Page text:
In England the government has already banned or restricted single-use plastic bags, straws, cotton buds, stirrers and microbeads in beauty products all in an effort to reduce plastic pollution. A new tax has been introduced on plastic packaging which does not contain at least 30% recycled plastic.
Since the introduction of the 5p carrier bag charge in 2015 (now 10p), the usage of single-use plastic bags by the main supermarkets chains has dropped by 97% (source: Gov.uk). It has led to a change in consumer behaviour with more people choosing to reuse bags rather than getting a new bag each time they shop. The ban has contributed to a greater awareness of plastic pollution and a growing expectation of access to recycling. As a result there are now more soft plastics collection points at larger supermarkets.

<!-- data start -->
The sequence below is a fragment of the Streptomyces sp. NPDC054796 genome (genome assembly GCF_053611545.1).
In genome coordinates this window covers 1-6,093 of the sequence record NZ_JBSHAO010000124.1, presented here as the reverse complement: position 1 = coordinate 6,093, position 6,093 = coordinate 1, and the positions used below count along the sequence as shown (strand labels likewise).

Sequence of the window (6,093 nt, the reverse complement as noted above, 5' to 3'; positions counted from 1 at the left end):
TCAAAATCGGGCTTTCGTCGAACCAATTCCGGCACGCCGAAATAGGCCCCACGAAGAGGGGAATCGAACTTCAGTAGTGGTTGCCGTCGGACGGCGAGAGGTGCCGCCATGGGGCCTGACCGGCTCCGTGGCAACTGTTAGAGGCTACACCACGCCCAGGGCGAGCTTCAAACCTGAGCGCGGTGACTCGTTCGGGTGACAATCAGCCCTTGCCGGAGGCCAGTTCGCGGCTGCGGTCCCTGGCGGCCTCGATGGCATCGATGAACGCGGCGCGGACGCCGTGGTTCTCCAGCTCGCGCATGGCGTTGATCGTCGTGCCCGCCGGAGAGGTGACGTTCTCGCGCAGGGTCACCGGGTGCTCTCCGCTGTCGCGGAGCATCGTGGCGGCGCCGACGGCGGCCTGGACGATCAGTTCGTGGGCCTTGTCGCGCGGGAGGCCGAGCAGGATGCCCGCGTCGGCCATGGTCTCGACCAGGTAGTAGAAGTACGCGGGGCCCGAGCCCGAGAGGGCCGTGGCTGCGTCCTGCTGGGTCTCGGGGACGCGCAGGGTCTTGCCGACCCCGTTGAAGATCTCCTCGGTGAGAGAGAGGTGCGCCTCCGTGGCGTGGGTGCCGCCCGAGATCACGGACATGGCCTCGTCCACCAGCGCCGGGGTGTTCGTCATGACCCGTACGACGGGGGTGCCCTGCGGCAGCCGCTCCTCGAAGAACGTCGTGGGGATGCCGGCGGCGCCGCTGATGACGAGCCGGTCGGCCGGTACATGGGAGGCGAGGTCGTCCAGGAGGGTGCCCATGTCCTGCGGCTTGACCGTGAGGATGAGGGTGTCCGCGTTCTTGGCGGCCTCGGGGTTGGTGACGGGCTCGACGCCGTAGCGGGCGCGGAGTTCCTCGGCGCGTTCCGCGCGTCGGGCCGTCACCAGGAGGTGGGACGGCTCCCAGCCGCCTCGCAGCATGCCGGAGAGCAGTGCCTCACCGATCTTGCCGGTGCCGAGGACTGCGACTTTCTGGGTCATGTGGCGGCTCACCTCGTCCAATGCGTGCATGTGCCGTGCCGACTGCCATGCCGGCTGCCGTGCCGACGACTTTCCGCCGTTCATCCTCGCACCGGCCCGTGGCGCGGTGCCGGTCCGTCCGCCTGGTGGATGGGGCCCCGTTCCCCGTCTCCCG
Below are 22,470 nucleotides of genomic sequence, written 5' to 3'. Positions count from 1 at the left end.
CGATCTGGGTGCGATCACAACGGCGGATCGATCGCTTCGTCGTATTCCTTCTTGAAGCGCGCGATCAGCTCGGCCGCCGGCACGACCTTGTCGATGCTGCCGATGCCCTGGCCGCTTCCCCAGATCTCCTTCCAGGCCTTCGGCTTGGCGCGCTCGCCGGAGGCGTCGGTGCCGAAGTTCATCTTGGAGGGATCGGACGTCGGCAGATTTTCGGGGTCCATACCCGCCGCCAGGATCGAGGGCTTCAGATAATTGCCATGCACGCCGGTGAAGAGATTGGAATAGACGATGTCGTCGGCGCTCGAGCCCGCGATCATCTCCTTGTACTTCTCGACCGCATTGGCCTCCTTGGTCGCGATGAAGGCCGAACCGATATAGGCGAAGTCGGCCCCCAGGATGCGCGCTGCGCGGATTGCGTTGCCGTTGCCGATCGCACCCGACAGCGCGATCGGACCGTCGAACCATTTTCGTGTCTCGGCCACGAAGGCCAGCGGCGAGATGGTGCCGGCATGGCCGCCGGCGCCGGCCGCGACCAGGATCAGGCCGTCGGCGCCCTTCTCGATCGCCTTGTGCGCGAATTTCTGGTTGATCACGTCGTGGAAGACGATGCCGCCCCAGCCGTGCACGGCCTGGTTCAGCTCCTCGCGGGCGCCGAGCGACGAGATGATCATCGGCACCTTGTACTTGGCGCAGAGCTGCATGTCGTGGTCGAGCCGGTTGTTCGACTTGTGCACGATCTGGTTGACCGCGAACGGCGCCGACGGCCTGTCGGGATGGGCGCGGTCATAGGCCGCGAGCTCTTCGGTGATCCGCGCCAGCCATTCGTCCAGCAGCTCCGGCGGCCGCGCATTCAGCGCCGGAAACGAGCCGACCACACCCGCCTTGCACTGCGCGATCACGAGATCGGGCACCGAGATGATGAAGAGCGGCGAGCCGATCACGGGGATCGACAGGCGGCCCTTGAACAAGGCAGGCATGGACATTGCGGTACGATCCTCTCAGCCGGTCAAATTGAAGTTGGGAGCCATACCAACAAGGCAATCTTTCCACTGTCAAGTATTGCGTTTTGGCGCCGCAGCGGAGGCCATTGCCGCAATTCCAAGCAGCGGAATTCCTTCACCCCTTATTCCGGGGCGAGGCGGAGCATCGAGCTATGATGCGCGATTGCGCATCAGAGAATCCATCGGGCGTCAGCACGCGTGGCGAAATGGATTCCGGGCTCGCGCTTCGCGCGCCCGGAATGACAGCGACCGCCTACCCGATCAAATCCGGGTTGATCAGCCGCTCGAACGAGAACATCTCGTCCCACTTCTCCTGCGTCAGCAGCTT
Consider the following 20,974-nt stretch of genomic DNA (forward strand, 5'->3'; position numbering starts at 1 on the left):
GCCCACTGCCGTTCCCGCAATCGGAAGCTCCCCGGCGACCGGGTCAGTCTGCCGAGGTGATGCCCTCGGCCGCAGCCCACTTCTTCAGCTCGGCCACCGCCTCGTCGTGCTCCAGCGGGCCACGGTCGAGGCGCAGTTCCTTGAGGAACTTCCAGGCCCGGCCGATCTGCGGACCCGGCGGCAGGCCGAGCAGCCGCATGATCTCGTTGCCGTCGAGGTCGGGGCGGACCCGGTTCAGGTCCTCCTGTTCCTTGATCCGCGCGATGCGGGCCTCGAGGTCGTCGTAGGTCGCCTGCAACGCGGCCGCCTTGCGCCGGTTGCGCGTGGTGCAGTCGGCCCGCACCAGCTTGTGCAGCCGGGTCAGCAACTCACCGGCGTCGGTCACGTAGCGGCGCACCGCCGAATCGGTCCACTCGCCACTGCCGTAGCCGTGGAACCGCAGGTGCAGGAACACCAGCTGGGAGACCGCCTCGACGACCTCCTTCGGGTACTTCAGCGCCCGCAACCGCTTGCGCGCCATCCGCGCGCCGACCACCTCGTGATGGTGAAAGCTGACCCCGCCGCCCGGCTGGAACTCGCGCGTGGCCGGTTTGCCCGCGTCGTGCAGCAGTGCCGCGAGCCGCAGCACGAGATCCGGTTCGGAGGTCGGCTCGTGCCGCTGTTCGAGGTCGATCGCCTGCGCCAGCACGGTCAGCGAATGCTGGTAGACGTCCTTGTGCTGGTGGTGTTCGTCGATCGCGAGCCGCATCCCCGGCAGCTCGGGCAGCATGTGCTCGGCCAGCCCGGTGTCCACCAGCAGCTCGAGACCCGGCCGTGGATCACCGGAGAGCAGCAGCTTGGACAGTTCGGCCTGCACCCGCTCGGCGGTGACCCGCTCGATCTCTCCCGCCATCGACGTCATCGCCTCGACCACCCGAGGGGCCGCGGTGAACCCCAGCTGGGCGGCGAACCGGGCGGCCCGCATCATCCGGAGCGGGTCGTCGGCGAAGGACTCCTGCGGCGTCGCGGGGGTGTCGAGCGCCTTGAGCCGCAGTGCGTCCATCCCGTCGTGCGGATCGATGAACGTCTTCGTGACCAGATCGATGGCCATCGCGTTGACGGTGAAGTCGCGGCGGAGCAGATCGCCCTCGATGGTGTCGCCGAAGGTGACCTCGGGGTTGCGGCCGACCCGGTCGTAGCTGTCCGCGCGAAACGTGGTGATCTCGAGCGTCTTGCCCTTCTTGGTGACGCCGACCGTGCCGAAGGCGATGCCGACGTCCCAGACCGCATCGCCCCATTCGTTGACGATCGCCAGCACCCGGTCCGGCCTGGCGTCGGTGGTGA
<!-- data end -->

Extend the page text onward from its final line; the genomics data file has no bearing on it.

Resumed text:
Bans have been shown to have a rapid impact on environmental pollution too. In 2020 a ban on plastic-stemmed cotton buds was introduced. The following year The Great British Beach Clean found the number of plastic-stemmed cotton buds picked up on our beaches had fallen by more than half (Source: mcsuk.org).
Legislation does force change upon businesses. It requires businesses to consider their use of materials and the need to find more sustainable alternatives. Often the more ‘eco’ option is more expensive and for some businesses this ban will add additional cost at a time when many are already under financial pressure. However legislation does help remove some of the burden from the end consumer; it can be difficult to navigate purchasing decisions when trying to avoid unnecessary plastic.
Which items are not included in the new ban?